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My digital security setup

Y’all see that guy who got hacked recently? TL;DR: AT&T sent a hacker some dude’s SIM card, so all his 2FA defenses were useless.

Story shocked me into getting my operational security into shape. Here’s where I am right now.

Step 1: Secure my devices.
I’ve switched to 10+ character randomized alphanumeric passwords for my phone and work/personal laptop. In retrospect these devices were SPOF – if a malicious party had gotten access, they could have gained access to my password vault and any sensitive information on my hard drive.

To prevent the Mac login experience from taking too long, I’ve also purchased YubiKeys and Rohos Logon Key for Mac. This allows me to unlock my computer with physical YubiKeys. If someone got my computer and my YubiKey, I’d be screwed – I think it should be possible to add a PIN code to the YubiKey but I haven’t done this yet.

I’ve also ensured that my password managers require passwords be re-entered after new login.

Step 2. Secure my services.

The most involved part of this process was auditing Github, Google, Dropbox, and Facebook for settings, as well as deleting any apps/devices no longer being used. These services all support YubiKey as a 2FA option, so that coupled with Google Authenticator allowed me to drop SMS for 2FA entirely. Twitter requires use of SMS –  a glaring weakness.

Surprisingly my financial institutions were least equipped to handle 2FA. Simple only supports text messages; Chase’s implementation is sporadic and also text only; and PNC has got literally nothing in the 2FA space. Despicable.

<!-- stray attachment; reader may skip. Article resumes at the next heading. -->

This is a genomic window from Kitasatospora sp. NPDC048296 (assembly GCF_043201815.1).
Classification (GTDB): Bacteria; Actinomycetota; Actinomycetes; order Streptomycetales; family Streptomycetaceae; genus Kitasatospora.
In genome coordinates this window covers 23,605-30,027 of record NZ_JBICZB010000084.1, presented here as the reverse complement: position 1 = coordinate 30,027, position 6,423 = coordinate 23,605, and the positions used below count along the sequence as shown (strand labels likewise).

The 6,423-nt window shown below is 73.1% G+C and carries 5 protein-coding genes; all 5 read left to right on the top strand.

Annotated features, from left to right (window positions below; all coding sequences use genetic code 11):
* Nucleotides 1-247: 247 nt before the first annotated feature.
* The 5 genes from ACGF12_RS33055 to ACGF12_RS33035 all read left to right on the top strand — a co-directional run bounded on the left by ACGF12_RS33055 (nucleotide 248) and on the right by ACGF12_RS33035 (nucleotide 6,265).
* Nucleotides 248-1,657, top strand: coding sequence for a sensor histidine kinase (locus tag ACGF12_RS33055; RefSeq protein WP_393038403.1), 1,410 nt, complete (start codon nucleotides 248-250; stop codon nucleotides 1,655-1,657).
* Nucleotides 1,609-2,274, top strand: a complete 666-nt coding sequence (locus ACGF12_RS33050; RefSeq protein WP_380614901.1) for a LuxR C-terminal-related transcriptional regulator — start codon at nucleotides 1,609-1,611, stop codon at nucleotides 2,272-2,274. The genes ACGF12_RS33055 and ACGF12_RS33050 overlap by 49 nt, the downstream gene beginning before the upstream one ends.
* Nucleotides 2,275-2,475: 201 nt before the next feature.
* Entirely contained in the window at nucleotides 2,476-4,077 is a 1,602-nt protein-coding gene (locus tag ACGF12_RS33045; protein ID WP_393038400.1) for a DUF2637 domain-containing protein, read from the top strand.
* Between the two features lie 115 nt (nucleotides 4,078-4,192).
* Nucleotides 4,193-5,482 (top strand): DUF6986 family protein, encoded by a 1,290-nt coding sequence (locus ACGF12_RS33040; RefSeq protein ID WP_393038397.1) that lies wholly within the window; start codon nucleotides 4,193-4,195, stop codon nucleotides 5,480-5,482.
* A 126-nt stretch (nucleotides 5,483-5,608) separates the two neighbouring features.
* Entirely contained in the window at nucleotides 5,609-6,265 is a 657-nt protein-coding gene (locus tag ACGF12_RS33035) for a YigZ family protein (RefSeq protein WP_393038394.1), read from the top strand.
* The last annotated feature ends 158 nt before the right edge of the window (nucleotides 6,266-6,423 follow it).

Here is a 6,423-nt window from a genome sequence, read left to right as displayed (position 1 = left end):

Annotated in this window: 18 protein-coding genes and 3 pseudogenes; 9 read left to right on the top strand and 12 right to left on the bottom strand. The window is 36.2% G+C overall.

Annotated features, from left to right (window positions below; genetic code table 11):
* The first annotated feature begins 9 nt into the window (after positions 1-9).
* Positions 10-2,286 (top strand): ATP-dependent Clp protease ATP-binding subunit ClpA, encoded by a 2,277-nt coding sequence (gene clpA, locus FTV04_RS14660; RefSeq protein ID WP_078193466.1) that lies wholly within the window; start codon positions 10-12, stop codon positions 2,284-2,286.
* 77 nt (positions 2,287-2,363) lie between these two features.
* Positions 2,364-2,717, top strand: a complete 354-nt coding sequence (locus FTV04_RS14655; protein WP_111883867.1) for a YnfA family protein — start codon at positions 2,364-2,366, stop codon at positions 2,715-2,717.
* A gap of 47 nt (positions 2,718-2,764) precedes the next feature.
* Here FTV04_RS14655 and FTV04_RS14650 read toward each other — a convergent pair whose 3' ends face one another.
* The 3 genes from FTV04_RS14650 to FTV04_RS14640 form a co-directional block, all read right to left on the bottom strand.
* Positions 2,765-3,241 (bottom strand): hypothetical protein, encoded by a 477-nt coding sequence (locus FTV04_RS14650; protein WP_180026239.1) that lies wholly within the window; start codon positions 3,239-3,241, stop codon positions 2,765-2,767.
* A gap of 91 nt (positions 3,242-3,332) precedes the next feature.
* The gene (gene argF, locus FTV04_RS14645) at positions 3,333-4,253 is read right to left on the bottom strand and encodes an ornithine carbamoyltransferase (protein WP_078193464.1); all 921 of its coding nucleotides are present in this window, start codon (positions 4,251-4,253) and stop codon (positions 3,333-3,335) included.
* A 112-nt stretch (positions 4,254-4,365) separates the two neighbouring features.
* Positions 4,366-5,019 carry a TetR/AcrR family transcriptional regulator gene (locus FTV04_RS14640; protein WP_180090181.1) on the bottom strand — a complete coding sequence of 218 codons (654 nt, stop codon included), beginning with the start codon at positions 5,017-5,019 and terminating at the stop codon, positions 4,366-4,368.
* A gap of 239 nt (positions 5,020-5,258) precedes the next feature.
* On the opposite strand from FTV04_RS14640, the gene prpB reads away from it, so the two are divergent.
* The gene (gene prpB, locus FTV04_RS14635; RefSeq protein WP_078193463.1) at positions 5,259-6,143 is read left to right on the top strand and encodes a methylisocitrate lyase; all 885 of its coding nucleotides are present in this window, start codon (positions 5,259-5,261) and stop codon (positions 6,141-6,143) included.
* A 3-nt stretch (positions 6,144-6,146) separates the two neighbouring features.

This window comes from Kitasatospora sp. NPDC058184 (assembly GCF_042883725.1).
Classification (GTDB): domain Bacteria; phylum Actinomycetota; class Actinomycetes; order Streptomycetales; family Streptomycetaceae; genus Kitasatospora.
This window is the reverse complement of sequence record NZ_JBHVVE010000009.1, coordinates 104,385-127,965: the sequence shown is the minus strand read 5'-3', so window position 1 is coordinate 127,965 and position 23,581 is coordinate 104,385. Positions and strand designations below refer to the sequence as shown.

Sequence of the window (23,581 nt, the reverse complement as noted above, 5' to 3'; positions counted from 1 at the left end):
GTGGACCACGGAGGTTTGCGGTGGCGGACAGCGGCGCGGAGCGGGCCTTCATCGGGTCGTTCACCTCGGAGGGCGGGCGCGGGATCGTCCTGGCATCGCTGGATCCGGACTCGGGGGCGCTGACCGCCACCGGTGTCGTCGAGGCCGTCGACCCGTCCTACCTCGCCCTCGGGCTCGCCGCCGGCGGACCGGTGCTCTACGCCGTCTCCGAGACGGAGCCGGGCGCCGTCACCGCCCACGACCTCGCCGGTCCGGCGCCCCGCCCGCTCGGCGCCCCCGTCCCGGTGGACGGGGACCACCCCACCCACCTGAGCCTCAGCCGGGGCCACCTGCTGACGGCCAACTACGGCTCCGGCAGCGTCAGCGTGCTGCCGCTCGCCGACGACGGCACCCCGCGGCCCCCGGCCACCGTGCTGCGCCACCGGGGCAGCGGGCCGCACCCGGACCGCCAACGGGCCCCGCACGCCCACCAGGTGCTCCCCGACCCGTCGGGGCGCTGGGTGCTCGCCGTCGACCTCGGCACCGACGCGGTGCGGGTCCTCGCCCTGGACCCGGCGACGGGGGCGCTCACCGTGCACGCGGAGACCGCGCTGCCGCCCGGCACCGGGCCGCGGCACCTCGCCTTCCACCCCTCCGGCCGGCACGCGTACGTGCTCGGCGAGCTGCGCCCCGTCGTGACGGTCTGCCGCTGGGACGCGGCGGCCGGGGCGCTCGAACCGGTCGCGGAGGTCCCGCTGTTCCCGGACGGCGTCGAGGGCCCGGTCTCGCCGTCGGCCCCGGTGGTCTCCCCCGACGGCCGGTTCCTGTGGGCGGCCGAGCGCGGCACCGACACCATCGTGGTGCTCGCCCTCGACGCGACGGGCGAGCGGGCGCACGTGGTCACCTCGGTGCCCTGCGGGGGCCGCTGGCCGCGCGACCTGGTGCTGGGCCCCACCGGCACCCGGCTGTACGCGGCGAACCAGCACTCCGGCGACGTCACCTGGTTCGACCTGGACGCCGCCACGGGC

Update 10:27am Colin Howells pointed out on Twitter that PayPal’s SMS-based 2FA might be worst of all. He also noted some flaws with iCloud’s 2FA implementation, which uses any Apple devices previously authorized (including the device you might be physically using to access the service). So that iCloud protection is of questionable security value if the malicious actor has already gained access to your desktop.

Step 3. Secure my network access.

I got a lifetime subscription to VPN Unlimited as a general prophylactic. My main WordPress server has been running SSL for a minute now and I hardened my SSH settings. Pantheon doesn’t have its own 2FA technology, unfortunately, but I was able to apply 2FA through Google Authenticator to my administrator account.

Anything else I should be doing? Share your tips in the comments!


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The past, present, and future of making the WordPress Editor work for editors

Presented originally in 2017 at WordCamp Baltimore and adapted for this weekend’s WordCamp Lancaster.


The people you meet at WordCamp

Last weekend I presented at WordCamp Lancaster and had a great time. When I did this last time, I wrote about driving route 30 (the historic Lincoln Highway), but this year I wanted to spotlight a few other attendees, as it’s the people that make WordCamp worth attending. And really, it’s the people that make WordPress and other open source communities so special.


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